Rotten Tomatoes critics’ rating: 99%; audiences: 98%.

Oscar-Ready? The Long & the Short of It: Call Me by Your Name & the Live-Action Shorts

Call Me by Your Name

Call Me by Your Name

Timothée Chalamet & Armie Hammer

This languorous film based on James Ivory’s adaptation of a novel by André Aciman and directed by Luc Guadagnino (trailer) conjures all the steamy possibilities of youth in summertime. The drowsily buzzing flies, lying in tall grass whose sun-baked scent practically wafts over the audience, the lure of the river’s cool and limpid water, outdoor dinners on the patio. Guadagnino makes best use of his setting “somewhere in northern Italy.”

Timothée Chalamet has received well-deserved raves for his portrayal of Elio Perlman, the 17-year-old son of two intellectuals (played by Michael Stuhlbarg and Amira Casar). He beautifully portrays the confusions of late adolescence, diffidence alternating with aggression, the attraction both to Parisian Marzia (Esther Garrel) and, more strongly, to his father’s summer intern Oliver (Armie Hammer). He also plays the piano with bravura skill. “Is there anything you can’t do?” Oliver asks him and the same question might be put to Chalamet. All the music works, from Chalamet’s playing, to the soundtrack, to dance tunes broadcast on tinny car radios.

The attraction between Elio and Oliver is immediate, but builds slowly, and when they finally do reveal how they feel, “the moment makes you hold your breath with its intimate power,” says Christy Lemire for, “and the emotions feel completely authentic and earned.” And from there, to a final few days together, their emotional strength symbolized, perhaps, by the shift from the still waters of the swimming hole to crashing mountain waterfalls. Elio’s father is given an excellent, warmhearted speech to his son about the value of powerful feelings, even wretched ones.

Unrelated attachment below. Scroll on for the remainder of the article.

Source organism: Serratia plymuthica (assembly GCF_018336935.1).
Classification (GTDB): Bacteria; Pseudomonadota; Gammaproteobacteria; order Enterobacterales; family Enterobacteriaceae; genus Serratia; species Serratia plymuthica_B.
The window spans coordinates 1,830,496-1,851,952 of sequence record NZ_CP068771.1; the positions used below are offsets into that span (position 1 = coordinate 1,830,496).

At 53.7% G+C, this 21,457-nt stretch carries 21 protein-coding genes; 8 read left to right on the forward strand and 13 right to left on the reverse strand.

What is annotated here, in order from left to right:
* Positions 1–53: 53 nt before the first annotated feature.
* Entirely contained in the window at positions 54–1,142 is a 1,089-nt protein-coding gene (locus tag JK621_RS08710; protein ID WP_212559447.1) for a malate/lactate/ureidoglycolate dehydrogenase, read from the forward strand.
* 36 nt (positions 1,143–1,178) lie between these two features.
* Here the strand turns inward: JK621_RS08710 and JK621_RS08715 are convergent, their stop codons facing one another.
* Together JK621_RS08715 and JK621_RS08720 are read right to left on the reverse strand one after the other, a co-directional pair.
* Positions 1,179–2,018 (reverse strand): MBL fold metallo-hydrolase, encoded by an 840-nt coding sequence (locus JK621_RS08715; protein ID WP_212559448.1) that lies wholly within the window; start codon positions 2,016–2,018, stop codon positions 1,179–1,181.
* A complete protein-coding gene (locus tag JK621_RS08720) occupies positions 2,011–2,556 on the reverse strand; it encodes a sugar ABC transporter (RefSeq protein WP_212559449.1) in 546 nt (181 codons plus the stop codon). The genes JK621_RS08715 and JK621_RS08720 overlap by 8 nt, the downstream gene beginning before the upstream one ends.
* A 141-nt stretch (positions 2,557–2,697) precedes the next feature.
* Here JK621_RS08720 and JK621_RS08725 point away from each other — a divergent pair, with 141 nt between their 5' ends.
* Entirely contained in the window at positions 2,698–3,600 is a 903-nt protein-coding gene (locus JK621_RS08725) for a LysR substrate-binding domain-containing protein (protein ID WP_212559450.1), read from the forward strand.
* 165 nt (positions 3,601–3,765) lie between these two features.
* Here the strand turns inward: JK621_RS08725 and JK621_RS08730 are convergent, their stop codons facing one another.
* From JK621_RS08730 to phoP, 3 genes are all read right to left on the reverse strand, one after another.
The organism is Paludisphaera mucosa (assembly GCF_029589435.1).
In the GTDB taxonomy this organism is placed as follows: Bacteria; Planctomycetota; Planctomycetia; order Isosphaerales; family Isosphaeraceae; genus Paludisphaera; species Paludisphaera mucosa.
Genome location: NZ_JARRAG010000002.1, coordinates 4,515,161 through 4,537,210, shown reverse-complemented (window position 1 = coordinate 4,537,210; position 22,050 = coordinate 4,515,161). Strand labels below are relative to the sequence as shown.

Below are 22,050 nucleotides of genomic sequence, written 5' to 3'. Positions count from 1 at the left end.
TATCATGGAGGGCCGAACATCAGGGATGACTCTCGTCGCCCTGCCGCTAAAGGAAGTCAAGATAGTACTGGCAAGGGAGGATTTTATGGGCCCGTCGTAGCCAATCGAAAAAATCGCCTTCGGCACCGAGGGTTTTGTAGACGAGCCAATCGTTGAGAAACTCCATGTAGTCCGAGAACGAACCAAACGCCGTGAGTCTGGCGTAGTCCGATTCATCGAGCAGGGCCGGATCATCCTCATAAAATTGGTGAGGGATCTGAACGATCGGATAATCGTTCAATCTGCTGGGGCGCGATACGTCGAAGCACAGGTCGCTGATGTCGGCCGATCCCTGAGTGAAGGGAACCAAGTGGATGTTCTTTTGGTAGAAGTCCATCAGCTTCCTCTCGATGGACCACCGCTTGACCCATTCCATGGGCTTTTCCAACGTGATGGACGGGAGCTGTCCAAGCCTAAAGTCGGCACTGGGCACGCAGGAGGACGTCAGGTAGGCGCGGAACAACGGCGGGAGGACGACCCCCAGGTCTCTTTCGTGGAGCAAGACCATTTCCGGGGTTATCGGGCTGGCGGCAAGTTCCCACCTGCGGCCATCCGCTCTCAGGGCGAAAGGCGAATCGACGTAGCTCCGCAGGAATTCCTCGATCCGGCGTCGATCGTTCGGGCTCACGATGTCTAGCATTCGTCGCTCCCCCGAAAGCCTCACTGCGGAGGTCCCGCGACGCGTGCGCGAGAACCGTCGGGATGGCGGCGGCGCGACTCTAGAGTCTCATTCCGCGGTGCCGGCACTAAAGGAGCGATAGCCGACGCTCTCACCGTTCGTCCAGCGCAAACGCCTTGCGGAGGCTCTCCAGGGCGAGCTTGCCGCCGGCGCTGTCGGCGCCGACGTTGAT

Rotten Tomatoes critics rating: 96%; audiences, 86%.

The five Oscar-nominated live action shorts this year have a “ripped from the headlines” feeling,  with three of them based on real events. ShortsTV has trailers for all five.

DeKalb Elementary, by U.S. filmmaker Reed Van Dyk came with a trigger warning. It shows a white shooter entering a school and how the black receptionist, through a combination of kindness and cunning, has to try to talk him out of carrying out either violence against the children or suicide-by-cop. Inspired by a 2013 incident in Georgia. (20 minutes)

With The Silent Child, U.K. filmmakers Chris Overton and Rachel Shenton make the case for teaching deaf children sign language, using the story of a sweet young girl whose parents expect her only to lipread. She comes out of her shell when she’s tutored by a sensitive aide. (20 minutes)

My Nephew Emmett recounts the tragic story of Emmett Till, the 14-year-old black child from Chicago murdered in Mississippi in 1955 after somehow offending a white woman. Though the story is a touchstone of Civil Rights outrage, U.S. filmmaker Kevin Wilson, Jr., gives it fresh interest by telling it from the uncle’s point of view. (20 minutes)